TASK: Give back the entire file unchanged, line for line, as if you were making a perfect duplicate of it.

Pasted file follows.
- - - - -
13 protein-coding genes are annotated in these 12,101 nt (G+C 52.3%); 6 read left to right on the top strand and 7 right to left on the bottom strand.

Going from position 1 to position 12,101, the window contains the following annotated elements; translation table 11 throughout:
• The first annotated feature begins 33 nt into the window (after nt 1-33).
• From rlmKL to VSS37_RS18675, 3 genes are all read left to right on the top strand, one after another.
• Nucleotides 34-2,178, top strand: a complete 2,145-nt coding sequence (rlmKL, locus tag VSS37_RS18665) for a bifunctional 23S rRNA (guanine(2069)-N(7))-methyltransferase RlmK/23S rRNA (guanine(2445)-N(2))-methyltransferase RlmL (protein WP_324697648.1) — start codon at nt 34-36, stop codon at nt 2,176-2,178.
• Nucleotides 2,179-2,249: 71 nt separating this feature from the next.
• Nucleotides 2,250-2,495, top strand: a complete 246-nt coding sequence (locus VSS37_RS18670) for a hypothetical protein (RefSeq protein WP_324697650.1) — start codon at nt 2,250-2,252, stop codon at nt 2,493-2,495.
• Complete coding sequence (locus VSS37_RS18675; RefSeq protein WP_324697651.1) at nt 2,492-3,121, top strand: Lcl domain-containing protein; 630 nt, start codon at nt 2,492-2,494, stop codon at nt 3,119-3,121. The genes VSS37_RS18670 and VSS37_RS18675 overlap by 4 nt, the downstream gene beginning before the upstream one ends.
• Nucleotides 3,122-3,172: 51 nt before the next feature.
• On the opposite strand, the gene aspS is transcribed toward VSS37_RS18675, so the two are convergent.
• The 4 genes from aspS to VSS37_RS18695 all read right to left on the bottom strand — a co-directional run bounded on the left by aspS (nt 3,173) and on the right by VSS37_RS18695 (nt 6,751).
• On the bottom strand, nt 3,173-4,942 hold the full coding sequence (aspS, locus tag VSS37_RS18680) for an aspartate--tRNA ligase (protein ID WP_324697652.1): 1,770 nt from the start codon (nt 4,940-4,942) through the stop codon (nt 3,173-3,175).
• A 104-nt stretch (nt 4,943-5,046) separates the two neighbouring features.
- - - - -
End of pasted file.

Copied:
13 protein-coding genes are annotated in these 12,101 nt (G+C 52.3%); 6 read left to right on the top strand and 7 right to left on the bottom strand.

Going from position 1 to position 12,101, the window contains the following annotated elements; translation table 11 throughout:
• The first annotated feature begins 33 nt into the window (after nt 1-33).
• From rlmKL to VSS37_RS18675, 3 genes are all read left to right on the top strand, one after another.
• Nucleotides 34-2,178, top strand: a complete 2,145-nt coding sequence (rlmKL, locus tag VSS37_RS18665) for a bifunctional 23S rRNA (guanine(2069)-N(7))-methyltransferase RlmK/23S rRNA (guanine(2445)-N(2))-methyltransferase RlmL (protein WP_324697648.1) — start codon at nt 34-36, stop codon at nt 2,176-2,178.
• Nucleotides 2,179-2,249: 71 nt separating this feature from the next.
• Nucleotides 2,250-2,495, top strand: a complete 246-nt coding sequence (locus VSS37_RS18670) for a hypothetical protein (RefSeq protein WP_324697650.1) — start codon at nt 2,250-2,252, stop codon at nt 2,493-2,495.
• Complete coding sequence (locus VSS37_RS18675; RefSeq protein WP_324697651.1) at nt 2,492-3,121, top strand: Lcl domain-containing protein; 630 nt, start codon at nt 2,492-2,494, stop codon at nt 3,119-3,121. The genes VSS37_RS18670 and VSS37_RS18675 overlap by 4 nt, the downstream gene beginning before the upstream one ends.
• Nucleotides 3,122-3,172: 51 nt before the next feature.
• On the opposite strand, the gene aspS is transcribed toward VSS37_RS18675, so the two are convergent.
• The 4 genes from aspS to VSS37_RS18695 all read right to left on the bottom strand — a co-directional run bounded on the left by aspS (nt 3,173) and on the right by VSS37_RS18695 (nt 6,751).
• On the bottom strand, nt 3,173-4,942 hold the full coding sequence (aspS, locus tag VSS37_RS18680) for an aspartate--tRNA ligase (protein ID WP_324697652.1): 1,770 nt from the start codon (nt 4,940-4,942) through the stop codon (nt 3,173-3,175).
• A 104-nt stretch (nt 4,943-5,046) separates the two neighbouring features.